Reef Restoration

Engineering Coastal Resilience Through Reef Restoration: Reduction of Wave Energy by Reef Structures and Impacts on Storm Surge and Infrastructure


For this proposal, UM experts who were working independently on different aspects of coastal resiliency are joining forces to explore ways to restore green infrastructure—mangroves, seagrasses, and coral reefs—to protect coastal communities from ocean waves, increased flooding, storm surge, and sea-level rise, all exacerbated by climate change.

By combining their expertise, team members plan to develop better strategies for restoring green infrastructure through numerical and physical modeling, field validation studies, and wind-wave experiments in the Rosenstiel School’s SUSTAIN—SUrge STructure Atmosphere INteraction—laboratory, the 38,000-gallon tank that can simulate hurricane-force winds, sea spray, and storm surge.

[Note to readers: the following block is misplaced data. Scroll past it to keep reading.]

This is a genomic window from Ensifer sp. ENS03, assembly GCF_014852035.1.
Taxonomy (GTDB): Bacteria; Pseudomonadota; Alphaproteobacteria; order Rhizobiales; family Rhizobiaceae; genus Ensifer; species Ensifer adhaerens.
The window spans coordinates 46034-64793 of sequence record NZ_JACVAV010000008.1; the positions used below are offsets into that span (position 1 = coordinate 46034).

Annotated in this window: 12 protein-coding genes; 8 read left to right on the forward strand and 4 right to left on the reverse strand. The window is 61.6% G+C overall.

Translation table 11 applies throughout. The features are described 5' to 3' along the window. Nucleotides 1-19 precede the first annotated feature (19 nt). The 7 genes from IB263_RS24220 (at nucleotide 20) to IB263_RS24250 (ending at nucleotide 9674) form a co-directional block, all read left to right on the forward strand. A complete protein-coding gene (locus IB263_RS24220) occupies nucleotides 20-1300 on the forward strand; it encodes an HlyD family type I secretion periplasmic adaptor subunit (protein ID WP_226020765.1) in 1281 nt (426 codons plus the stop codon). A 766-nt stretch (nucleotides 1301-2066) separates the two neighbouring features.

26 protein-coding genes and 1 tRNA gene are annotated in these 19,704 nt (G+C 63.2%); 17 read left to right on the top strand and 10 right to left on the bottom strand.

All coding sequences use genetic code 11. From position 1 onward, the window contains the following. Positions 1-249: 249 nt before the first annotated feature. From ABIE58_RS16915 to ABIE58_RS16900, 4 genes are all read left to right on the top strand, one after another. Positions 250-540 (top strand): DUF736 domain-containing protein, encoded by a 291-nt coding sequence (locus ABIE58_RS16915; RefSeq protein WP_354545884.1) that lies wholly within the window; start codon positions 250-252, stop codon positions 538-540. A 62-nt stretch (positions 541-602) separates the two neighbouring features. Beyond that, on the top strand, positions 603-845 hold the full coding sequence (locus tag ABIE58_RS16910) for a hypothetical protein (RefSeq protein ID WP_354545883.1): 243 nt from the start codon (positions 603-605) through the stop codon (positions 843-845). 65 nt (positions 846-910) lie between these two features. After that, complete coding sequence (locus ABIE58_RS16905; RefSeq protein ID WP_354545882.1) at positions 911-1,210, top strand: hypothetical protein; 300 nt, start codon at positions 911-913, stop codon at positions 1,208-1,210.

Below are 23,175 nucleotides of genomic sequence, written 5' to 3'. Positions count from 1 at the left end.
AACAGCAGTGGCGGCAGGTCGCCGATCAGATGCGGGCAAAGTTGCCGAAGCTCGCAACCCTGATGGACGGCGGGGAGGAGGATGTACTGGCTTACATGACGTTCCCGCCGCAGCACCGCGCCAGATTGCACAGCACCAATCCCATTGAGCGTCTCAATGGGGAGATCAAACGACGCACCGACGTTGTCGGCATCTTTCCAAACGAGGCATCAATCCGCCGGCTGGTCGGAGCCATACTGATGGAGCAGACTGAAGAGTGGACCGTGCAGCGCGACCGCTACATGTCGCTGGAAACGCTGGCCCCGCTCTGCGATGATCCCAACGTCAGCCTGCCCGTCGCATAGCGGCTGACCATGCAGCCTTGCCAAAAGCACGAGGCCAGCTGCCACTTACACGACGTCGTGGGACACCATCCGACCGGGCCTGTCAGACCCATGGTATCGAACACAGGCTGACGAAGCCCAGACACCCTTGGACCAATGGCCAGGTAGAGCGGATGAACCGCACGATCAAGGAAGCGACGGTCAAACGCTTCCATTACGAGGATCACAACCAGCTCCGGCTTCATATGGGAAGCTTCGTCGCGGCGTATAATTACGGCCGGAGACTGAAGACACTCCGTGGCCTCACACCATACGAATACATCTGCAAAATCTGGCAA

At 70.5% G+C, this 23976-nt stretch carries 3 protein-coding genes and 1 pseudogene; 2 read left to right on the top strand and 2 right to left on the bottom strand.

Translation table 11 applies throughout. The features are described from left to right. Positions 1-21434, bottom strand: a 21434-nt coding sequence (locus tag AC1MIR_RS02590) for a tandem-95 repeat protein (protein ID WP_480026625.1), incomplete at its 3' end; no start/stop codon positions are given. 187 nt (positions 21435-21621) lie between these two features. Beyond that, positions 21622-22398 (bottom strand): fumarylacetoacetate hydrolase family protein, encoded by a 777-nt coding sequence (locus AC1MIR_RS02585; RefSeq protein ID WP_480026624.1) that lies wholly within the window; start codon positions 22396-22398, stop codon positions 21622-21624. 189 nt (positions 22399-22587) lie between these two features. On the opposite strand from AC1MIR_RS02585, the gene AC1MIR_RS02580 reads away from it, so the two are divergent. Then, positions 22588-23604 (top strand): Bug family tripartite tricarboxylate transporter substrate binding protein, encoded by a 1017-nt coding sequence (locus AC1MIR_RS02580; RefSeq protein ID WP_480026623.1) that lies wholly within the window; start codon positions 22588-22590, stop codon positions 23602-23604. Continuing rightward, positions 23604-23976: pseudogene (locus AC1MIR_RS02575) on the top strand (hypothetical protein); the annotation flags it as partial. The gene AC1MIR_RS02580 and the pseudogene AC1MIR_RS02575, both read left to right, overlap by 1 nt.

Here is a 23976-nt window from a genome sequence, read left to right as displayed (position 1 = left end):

As team member Diego Lirman, associate professor of marine biology and ecology, noted, “Miami-Dade County is spending millions of dollars to mitigate impacts of waves, storm surge, and flooding by deploying pumps, raising streets, and building sea walls. But green infrastructure provided by coastal ecosystems like healthy coral reefs, mangroves, and seagrasses can mitigate the impacts of climatic hazards in a more efficient and cost-effective manner.”


Team members: Diego Lirman, RSMAS; Andrew Baker, RSMAS; Brian Haus, RSMAS; David Letson, RSMAS; Landolf Rhode-Barbarigos, Engineering, Sonia Chao, Architecture; Jyotika Ramaprasad, Communication; Angela Clark-Hughes, RSMAS Science Library; Jane V. Carrick, RSMAS research associate